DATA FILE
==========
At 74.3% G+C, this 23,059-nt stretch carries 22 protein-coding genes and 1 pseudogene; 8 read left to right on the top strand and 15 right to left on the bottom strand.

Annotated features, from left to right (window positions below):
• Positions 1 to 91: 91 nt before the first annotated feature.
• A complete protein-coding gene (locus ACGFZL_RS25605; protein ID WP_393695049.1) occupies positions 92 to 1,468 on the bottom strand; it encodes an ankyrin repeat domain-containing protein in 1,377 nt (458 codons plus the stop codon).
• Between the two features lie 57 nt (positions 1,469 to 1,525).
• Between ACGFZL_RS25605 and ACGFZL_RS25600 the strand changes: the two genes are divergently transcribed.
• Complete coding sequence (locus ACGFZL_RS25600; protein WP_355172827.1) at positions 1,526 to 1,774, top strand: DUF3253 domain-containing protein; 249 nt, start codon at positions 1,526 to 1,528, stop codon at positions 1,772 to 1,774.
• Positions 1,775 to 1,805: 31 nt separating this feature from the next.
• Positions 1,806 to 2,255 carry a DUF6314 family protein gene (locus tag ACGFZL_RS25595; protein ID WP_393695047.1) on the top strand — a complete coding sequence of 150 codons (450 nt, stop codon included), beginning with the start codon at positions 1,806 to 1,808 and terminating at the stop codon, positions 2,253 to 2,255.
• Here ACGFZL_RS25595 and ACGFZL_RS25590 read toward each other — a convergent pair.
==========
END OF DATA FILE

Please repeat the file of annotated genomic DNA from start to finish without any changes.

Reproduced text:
At 74.3% G+C, this 23,059-nt stretch carries 22 protein-coding genes and 1 pseudogene; 8 read left to right on the top strand and 15 right to left on the bottom strand.

Annotated features, from left to right (window positions below):
• Positions 1 to 91: 91 nt before the first annotated feature.
• A complete protein-coding gene (locus ACGFZL_RS25605; protein ID WP_393695049.1) occupies positions 92 to 1,468 on the bottom strand; it encodes an ankyrin repeat domain-containing protein in 1,377 nt (458 codons plus the stop codon).
• Between the two features lie 57 nt (positions 1,469 to 1,525).
• Between ACGFZL_RS25605 and ACGFZL_RS25600 the strand changes: the two genes are divergently transcribed.
• Complete coding sequence (locus ACGFZL_RS25600; protein WP_355172827.1) at positions 1,526 to 1,774, top strand: DUF3253 domain-containing protein; 249 nt, start codon at positions 1,526 to 1,528, stop codon at positions 1,772 to 1,774.
• Positions 1,775 to 1,805: 31 nt separating this feature from the next.
• Positions 1,806 to 2,255 carry a DUF6314 family protein gene (locus tag ACGFZL_RS25595; protein ID WP_393695047.1) on the top strand — a complete coding sequence of 150 codons (450 nt, stop codon included), beginning with the start codon at positions 1,806 to 1,808 and terminating at the stop codon, positions 2,253 to 2,255.
• Here ACGFZL_RS25595 and ACGFZL_RS25590 read toward each other — a convergent pair.